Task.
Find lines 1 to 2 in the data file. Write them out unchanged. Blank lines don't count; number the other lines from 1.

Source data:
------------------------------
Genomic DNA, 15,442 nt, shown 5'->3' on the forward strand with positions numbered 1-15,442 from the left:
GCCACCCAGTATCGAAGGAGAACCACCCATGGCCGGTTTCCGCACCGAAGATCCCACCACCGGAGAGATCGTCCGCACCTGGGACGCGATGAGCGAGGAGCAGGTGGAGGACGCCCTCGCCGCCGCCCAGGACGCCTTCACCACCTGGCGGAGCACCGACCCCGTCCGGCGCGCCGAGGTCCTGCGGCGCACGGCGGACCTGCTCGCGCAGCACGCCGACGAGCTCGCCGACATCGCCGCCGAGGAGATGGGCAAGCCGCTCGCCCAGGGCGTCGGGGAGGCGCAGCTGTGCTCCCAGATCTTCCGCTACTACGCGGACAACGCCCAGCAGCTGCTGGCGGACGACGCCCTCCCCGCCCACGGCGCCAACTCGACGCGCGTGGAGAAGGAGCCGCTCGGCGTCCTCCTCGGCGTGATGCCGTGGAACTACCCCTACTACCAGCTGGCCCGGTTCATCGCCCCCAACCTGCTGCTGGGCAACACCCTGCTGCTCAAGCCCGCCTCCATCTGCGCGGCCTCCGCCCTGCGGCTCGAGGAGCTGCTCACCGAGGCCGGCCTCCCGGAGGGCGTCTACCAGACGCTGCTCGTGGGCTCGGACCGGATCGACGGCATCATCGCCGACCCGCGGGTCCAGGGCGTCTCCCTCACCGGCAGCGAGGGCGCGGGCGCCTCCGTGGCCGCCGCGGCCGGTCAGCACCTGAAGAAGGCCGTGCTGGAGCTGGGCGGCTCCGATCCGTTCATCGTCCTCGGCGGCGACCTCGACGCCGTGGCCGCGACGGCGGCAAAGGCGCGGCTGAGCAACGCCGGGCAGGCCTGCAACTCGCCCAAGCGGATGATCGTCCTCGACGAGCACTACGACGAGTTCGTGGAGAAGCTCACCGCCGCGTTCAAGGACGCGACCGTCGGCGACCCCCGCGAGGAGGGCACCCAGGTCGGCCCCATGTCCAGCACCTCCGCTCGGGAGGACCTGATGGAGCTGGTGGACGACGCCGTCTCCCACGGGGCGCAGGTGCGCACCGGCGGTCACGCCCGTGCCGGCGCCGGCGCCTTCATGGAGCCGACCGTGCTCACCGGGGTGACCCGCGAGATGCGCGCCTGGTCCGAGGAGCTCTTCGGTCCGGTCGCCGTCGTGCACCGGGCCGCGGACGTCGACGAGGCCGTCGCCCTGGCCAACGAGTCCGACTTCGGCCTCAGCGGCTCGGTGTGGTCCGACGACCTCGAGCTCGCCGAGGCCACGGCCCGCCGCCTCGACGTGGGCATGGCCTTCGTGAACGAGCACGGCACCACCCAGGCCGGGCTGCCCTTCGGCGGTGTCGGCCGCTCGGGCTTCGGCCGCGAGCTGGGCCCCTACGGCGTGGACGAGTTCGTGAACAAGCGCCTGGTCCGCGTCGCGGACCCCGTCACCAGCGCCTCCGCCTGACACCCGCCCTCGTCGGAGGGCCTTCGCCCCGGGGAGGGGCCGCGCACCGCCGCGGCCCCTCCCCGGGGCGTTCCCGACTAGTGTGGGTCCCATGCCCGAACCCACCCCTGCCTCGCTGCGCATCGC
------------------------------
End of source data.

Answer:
Genomic DNA, 15,442 nt, shown 5'->3' on the forward strand with positions numbered 1-15,442 from the left:
GCCACCCAGTATCGAAGGAGAACCACCCATGGCCGGTTTCCGCACCGAAGATCCCACCACCGGAGAGATCGTCCGCACCTGGGACGCGATGAGCGAGGAGCAGGTGGAGGACGCCCTCGCCGCCGCCCAGGACGCCTTCACCACCTGGCGGAGCACCGACCCCGTCCGGCGCGCCGAGGTCCTGCGGCGCACGGCGGACCTGCTCGCGCAGCACGCCGACGAGCTCGCCGACATCGCCGCCGAGGAGATGGGCAAGCCGCTCGCCCAGGGCGTCGGGGAGGCGCAGCTGTGCTCCCAGATCTTCCGCTACTACGCGGACAACGCCCAGCAGCTGCTGGCGGACGACGCCCTCCCCGCCCACGGCGCCAACTCGACGCGCGTGGAGAAGGAGCCGCTCGGCGTCCTCCTCGGCGTGATGCCGTGGAACTACCCCTACTACCAGCTGGCCCGGTTCATCGCCCCCAACCTGCTGCTGGGCAACACCCTGCTGCTCAAGCCCGCCTCCATCTGCGCGGCCTCCGCCCTGCGGCTCGAGGAGCTGCTCACCGAGGCCGGCCTCCCGGAGGGCGTCTACCAGACGCTGCTCGTGGGCTCGGACCGGATCGACGGCATCATCGCCGACCCGCGGGTCCAGGGCGTCTCCCTCACCGGCAGCGAGGGCGCGGGCGCCTCCGTGGCCGCCGCGGCCGGTCAGCACCTGAAGAAGGCCGTGCTGGAGCTGGGCGGCTCCGATCCGTTCATCGTCCTCGGCGGCGACCTCGACGCCGTGGCCGCGACGGCGGCAAAGGCGCGGCTGAGCAACGCCGGGCAGGCCTGCAACTCGCCCAAGCGGATGATCGTCCTCGACGAGCACTACGACGAGTTCGTGGAGAAGCTCACCGCCGCGTTCAAGGACGCGACCGTCGGCGACCCCCGCGAGGAGGGCACCCAGGTCGGCCCCATGTCCAGCACCTCCGCTCGGGAGGACCTGATGGAGCTGGTGGACGACGCCGTCTCCCACGGGGCGCAGGTGCGCACCGGCGGTCACGCCCGTGCCGGCGCCGGCGCCTTCATGGAGCCGACCGTGCTCACCGGGGTGACCCGCGAGATGCGCGCCTGGTCCGAGGAGCTCTTCGGTCCGGTCGCCGTCGTGCACCGGGCCGCGGACGTCGACGAGGCCGTCGCCCTGGCCAACGAGTCCGACTTCGGCCTCAGCGGCTCGGTGTGGTCCGACGACCTCGAGCTCGCCGAGGCCACGGCCCGCCGCCTCGACGTGGGCATGGCCTTCGTGAACGAGCACGGCACCACCCAGGCCGGGCTGCCCTTCGGCGGTGTCGGCCGCTCGGGCTTCGGCCGCGAGCTGGGCCCCTACGGCGTGGACGAGTTCGTGAACAAGCGCCTGGTCCGCGTCGCGGACCCCGTCACCAGCGCCTCCGCCTGACACCCGCCCTCGTCGGAGGGCCTTCGCCCCGGGGAGGGGCCGCGCACCGCCGCGGCCCCTCCCCGGGGCGTTCCCGACTAGTGTGGGTCCCATGCCCGAACCCACCCCTGCCTCGCTGCGCATCGC